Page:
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Agile Application Development

 

Every technology organization today seems to practice the agile methodology for software development, or a version of it. Or at least they believe they do. Whether you are new to agile application development or you learned software development decades ago using the waterfall software development methodology, today your work is at least influenced by the agile methodology.In 2001, a group of experienced software developers got together and realized that they were collectively practicing software development differently from the classical waterfall methodology. And they weren’t all in startups. This group, which included technology luminaries Kent Beck, Martin Fowler, Ron Jeffries, Ken Schwaber, and Jeff Sutherland, came up with the Agile Manifesto that documented their shared beliefs in how a modern software development process should operate. They stressed collaboration over documentation, self- organization rather than rigid management practices, and the ability to manage to constant change rather than lock yourself to a rigid waterfall development process.

From those principles was born the agile methodology for software development.

The roles in the agile methodology

 

An agile software development process always starts by defining the users and documenting a vision statement on a scope of problems, opportunities, and values to be addressed. The product owner captures this vision and works with a multidisciplinary team (or teams) to deliver on this vision. Here are the roles in that process.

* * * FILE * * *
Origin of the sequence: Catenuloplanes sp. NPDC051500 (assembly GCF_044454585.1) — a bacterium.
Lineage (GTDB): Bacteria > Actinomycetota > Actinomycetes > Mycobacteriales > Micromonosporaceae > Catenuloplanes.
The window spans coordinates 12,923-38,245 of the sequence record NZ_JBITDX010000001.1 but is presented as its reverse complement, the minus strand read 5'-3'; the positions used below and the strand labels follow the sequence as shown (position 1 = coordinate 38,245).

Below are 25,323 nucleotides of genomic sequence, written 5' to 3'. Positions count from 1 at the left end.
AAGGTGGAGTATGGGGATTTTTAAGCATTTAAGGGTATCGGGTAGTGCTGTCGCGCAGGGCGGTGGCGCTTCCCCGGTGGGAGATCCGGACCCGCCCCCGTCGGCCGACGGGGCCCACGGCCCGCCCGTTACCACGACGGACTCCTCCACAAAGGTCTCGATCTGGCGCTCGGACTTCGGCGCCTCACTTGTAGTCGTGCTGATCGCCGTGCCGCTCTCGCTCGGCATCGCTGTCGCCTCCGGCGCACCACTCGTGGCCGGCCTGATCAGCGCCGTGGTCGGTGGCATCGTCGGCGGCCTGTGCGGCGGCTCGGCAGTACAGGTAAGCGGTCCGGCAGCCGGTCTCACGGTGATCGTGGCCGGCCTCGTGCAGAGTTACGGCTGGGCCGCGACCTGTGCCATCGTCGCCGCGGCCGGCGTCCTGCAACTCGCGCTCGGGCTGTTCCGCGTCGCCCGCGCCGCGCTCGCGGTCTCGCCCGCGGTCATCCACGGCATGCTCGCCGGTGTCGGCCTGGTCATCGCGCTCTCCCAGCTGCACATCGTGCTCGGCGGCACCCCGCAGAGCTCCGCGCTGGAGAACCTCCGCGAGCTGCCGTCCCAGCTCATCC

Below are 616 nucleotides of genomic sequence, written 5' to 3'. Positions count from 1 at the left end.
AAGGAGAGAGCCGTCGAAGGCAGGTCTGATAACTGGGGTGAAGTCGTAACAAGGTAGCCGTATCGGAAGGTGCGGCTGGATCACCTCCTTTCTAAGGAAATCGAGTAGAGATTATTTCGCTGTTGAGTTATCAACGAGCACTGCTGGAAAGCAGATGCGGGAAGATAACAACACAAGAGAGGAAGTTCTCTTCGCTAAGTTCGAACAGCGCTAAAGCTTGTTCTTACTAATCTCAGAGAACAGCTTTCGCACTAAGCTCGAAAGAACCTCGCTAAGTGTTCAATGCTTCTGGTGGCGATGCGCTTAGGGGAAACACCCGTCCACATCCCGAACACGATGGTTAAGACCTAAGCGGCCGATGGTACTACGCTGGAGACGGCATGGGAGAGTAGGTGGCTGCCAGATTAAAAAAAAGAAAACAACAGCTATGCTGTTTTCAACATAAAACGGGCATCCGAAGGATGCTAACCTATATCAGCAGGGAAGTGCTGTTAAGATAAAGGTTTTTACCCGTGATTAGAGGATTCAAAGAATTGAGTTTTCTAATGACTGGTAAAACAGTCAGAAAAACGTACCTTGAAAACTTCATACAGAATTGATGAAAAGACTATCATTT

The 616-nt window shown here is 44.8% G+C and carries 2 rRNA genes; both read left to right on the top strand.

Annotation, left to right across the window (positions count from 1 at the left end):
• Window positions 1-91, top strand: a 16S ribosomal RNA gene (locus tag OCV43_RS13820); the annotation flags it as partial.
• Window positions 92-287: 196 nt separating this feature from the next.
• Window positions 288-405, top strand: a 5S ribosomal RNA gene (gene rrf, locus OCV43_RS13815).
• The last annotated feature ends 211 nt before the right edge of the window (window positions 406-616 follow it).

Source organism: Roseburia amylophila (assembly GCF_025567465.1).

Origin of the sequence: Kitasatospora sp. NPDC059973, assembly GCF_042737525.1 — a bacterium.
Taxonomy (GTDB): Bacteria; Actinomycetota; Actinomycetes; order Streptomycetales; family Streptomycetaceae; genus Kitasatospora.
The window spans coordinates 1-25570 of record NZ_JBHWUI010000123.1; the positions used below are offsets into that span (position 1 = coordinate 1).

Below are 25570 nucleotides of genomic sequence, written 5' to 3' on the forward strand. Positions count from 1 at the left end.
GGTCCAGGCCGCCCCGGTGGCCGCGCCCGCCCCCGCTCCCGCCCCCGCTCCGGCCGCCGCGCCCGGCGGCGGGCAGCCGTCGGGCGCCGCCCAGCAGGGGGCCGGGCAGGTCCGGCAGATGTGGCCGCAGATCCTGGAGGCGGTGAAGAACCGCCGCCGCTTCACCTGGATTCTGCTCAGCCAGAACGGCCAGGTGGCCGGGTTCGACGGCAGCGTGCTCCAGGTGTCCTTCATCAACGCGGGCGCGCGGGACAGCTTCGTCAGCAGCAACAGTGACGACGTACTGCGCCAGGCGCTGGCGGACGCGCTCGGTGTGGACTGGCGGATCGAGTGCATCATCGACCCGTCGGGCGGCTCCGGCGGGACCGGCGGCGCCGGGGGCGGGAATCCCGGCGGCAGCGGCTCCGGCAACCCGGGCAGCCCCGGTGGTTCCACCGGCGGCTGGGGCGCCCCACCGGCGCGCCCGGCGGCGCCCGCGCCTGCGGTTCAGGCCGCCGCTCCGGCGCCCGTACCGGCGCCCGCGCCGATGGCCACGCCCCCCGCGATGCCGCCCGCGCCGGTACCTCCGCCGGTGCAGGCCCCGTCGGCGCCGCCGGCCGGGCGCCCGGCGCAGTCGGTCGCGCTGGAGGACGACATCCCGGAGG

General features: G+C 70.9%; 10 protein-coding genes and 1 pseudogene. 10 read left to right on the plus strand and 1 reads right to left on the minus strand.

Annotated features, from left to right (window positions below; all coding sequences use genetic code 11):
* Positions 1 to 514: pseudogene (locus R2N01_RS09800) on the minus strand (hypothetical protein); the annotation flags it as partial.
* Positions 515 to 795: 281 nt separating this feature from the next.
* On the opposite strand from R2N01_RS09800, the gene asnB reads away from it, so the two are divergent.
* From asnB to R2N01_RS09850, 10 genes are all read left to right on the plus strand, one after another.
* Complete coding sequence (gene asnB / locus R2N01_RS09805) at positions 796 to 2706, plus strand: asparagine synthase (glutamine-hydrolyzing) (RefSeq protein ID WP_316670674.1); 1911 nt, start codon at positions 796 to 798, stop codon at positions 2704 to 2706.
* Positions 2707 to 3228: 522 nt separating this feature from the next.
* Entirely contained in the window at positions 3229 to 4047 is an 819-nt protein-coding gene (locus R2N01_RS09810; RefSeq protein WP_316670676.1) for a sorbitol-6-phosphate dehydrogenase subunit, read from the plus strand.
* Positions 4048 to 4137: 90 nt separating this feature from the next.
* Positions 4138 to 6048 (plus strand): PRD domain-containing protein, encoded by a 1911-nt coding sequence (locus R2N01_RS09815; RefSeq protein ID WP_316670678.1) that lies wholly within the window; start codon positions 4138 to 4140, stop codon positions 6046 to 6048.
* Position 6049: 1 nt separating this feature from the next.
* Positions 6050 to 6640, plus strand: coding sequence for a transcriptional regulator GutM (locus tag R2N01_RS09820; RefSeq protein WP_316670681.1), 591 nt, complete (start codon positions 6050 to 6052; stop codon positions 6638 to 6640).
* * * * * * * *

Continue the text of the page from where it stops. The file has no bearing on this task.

User

Agile processes always begin with the user or customer in mind. Today, we often define them with user personas to illustrate different roles in a workflow the software is supporting or different types of customer needs and behaviors.

Product owner

The agile development process itself begins with someone who is required to be the voice of the customer, including any internal stakeholders. That person distills all the insights, ideas, and feedback to create a product vision. These product visions are often short and straightforward, but they nonetheless paint a picture of who the customer is, what values are being addressed, and a strategy on how to address them. I can imagine Google’s original vision looked something like “Let’s make it easy for anyone with internet access to find relevant websites and webpages with a simple, keyword-driven interface and an algorithm that ranks reputable sources higher in the search results.”

We call this person the product owner. His or her responsibility is to define this vision and then work with a development team to make it real.

To work with the development team, the product owner breaks down the product vision into a series of user stories that spell out in more detail who the target user is, what problem is being solved for them, why the solution is important for them, and what constraints and acceptance criteria define the solution. These user stories are prioritized by the product owner, reviewed by the team to ensure they have a shared understanding on what is being asked of them.